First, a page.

What nutrition benefits do microgreens have?
Since Microgreens are raw, they retain most of the nutrition normally lost in cooking. Some evidence suggests that microgreens contain a higher concentration of nutrients than their mature version (by up to 40 times in some studies!)
What is the difference between sprouts, baby greens, and microgreens?
Do not confuse them with sprouts or baby greens. Although similar, there are a few key differences. Sprouts do not have leaves yet like microgreens do. Both microgreens and baby greens had editable stems & leaves. Microgreens, however, are sold before harvesting, making them something you can grow easily in your kitchen.
What are some examples of microgreens/different types?
Many of the familiar greens we buy are microgreens if harvested at the right time. There are several kinds of microgreens. Some popular microgreens include the following:
- Brassicaceae family: Cauliflower, broccoli, cabbage, watercress, radish, and arugula
- Asteraceae family: Lettuce, endive, chicory, and radicchio
- Apiaceae family: Dill, carrot, fennel, and celery
- Amaryllidaceae family: Garlic, onion, leek
- Amaranthaceae family: Amaranth, quinoa swiss chard, beet, and spinach
- Cucurbitaceae family: Melon, cucumber, and squash
What are the health benefits you can gain eating microgreens?
There are many medicinal benefits from eating microgreens. Microgreens are high in antioxidants which can help to clear toxins out of the body. Early studies suggest they are rich in minerals such as potassium and calcium.
A study published in the Journal of Food and Function details the different levels of nutrition microgreens have to offer.
Can microgreens help kidney function?
A study done at the University of Bari Aldo Moro in Italy has found some early evidence that vegetables high in potassium, such as certain microgreens, were found to help patients suffering from impaired kidney function.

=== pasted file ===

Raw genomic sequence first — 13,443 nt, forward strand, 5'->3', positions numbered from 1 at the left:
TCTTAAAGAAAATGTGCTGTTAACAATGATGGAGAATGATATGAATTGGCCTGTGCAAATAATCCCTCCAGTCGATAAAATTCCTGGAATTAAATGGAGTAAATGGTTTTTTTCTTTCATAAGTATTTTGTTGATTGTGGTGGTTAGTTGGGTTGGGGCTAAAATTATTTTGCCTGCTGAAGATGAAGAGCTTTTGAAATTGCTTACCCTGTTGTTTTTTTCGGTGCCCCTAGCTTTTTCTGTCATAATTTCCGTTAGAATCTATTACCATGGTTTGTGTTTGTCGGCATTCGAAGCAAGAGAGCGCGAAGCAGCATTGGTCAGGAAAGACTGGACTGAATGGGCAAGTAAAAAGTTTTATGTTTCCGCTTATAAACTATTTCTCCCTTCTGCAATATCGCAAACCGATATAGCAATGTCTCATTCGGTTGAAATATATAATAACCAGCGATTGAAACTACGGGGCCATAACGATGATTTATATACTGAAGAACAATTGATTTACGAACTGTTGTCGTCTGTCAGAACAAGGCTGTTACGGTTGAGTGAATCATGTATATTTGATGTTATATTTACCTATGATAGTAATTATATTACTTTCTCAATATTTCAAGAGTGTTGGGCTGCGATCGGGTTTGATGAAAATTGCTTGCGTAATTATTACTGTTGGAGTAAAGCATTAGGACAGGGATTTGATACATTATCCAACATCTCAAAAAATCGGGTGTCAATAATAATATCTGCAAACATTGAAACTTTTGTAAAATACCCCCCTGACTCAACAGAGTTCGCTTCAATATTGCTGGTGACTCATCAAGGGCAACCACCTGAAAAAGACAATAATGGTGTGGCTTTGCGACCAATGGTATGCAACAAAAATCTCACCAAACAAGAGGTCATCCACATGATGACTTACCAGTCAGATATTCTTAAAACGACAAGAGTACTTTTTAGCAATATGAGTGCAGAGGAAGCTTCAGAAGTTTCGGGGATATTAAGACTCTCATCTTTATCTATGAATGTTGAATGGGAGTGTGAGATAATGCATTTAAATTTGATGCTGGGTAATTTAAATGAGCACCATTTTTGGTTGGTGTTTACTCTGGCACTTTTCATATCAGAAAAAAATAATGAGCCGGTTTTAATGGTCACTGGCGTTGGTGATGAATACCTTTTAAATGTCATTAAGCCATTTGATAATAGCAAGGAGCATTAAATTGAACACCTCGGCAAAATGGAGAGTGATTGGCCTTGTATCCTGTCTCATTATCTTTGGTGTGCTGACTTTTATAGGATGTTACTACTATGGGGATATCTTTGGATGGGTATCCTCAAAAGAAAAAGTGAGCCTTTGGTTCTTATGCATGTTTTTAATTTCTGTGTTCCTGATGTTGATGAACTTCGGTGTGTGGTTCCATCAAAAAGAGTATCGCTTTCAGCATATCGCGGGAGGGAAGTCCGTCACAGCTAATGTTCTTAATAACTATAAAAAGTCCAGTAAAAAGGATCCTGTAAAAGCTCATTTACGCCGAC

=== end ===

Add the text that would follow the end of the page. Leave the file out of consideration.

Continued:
How can I incorporate microgreens into my diet?
There are many tasty and creative ways to add microgreens to your diet, even if you don’t like eating vegetables. You can use microgreens as side dishes, such as in salads. You can garnish bread and pizzas with them. You can add color and flavor to smoothies or omelets, replace lettuce in burgers and sandwiches.
Can I grow microgreens at home?
Yes! Microgreens are very practical because they can be grown at home and you can harvest them as soon as they are ready and full of nutrition.
Penn State University offers an easy how-to guide on growing microgreens. You only need a small space, water, soil, and seeds to be on your way to growing your own. They are ready for harvesting around 7-21 days of growth depending on the variety that you are growing
Hi, I’m John Stephens, chief editor and writer for Totalgardener.com. I’ve been gardening and raising animals for over 15 years starting with a small backyard plot in Northern Virginia where I grew corn, potatoes, squash, and using a high mulch technique called the Ruth Stout Method. I also raised ducks and small mammals for meat and eggs in a movable pen similar to the ones used by Joel Salatin. I later moved to Colorado where I experimented with growing greens using aquaponics inside. I eventually added a microgreens setup and home sprouting operation. I’m excited to share everything I’ve learned plus more from the other local gardening and animal raising experts I know.